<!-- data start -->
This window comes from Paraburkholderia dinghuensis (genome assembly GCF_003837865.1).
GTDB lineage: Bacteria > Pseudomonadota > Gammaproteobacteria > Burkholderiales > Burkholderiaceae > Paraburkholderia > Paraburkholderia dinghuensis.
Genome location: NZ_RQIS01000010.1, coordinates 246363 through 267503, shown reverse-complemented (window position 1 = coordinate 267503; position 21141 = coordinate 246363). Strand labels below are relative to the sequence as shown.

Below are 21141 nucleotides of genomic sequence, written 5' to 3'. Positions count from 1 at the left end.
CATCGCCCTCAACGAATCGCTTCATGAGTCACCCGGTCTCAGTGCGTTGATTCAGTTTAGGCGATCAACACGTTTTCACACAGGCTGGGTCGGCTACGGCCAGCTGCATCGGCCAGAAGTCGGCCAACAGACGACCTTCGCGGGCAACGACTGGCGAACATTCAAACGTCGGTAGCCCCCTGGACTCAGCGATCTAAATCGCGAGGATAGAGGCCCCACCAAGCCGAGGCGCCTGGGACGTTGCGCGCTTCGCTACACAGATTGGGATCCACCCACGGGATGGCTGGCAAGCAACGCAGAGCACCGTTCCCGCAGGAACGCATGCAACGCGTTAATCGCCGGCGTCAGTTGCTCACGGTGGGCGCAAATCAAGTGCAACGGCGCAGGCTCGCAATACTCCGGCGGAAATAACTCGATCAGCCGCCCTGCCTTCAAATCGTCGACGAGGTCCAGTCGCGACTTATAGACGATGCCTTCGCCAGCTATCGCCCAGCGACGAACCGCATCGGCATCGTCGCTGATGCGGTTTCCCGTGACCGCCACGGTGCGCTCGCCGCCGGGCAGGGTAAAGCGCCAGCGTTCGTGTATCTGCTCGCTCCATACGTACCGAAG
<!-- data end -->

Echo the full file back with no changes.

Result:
This window comes from Paraburkholderia dinghuensis (genome assembly GCF_003837865.1).
GTDB lineage: Bacteria > Pseudomonadota > Gammaproteobacteria > Burkholderiales > Burkholderiaceae > Paraburkholderia > Paraburkholderia dinghuensis.
Genome location: NZ_RQIS01000010.1, coordinates 246363 through 267503, shown reverse-complemented (window position 1 = coordinate 267503; position 21141 = coordinate 246363). Strand labels below are relative to the sequence as shown.

Below are 21141 nucleotides of genomic sequence, written 5' to 3'. Positions count from 1 at the left end.
CATCGCCCTCAACGAATCGCTTCATGAGTCACCCGGTCTCAGTGCGTTGATTCAGTTTAGGCGATCAACACGTTTTCACACAGGCTGGGTCGGCTACGGCCAGCTGCATCGGCCAGAAGTCGGCCAACAGACGACCTTCGCGGGCAACGACTGGCGAACATTCAAACGTCGGTAGCCCCCTGGACTCAGCGATCTAAATCGCGAGGATAGAGGCCCCACCAAGCCGAGGCGCCTGGGACGTTGCGCGCTTCGCTACACAGATTGGGATCCACCCACGGGATGGCTGGCAAGCAACGCAGAGCACCGTTCCCGCAGGAACGCATGCAACGCGTTAATCGCCGGCGTCAGTTGCTCACGGTGGGCGCAAATCAAGTGCAACGGCGCAGGCTCGCAATACTCCGGCGGAAATAACTCGATCAGCCGCCCTGCCTTCAAATCGTCGACGAGGTCCAGTCGCGACTTATAGACGATGCCTTCGCCAGCTATCGCCCAGCGACGAACCGCATCGGCATCGTCGCTGATGCGGTTTCCCGTGACCGCCACGGTGCGCTCGCCGCCGGGCAGGGTAAAGCGCCAGCGTTCGTGTATCTGCTCGCTCCATACGTACCGAAG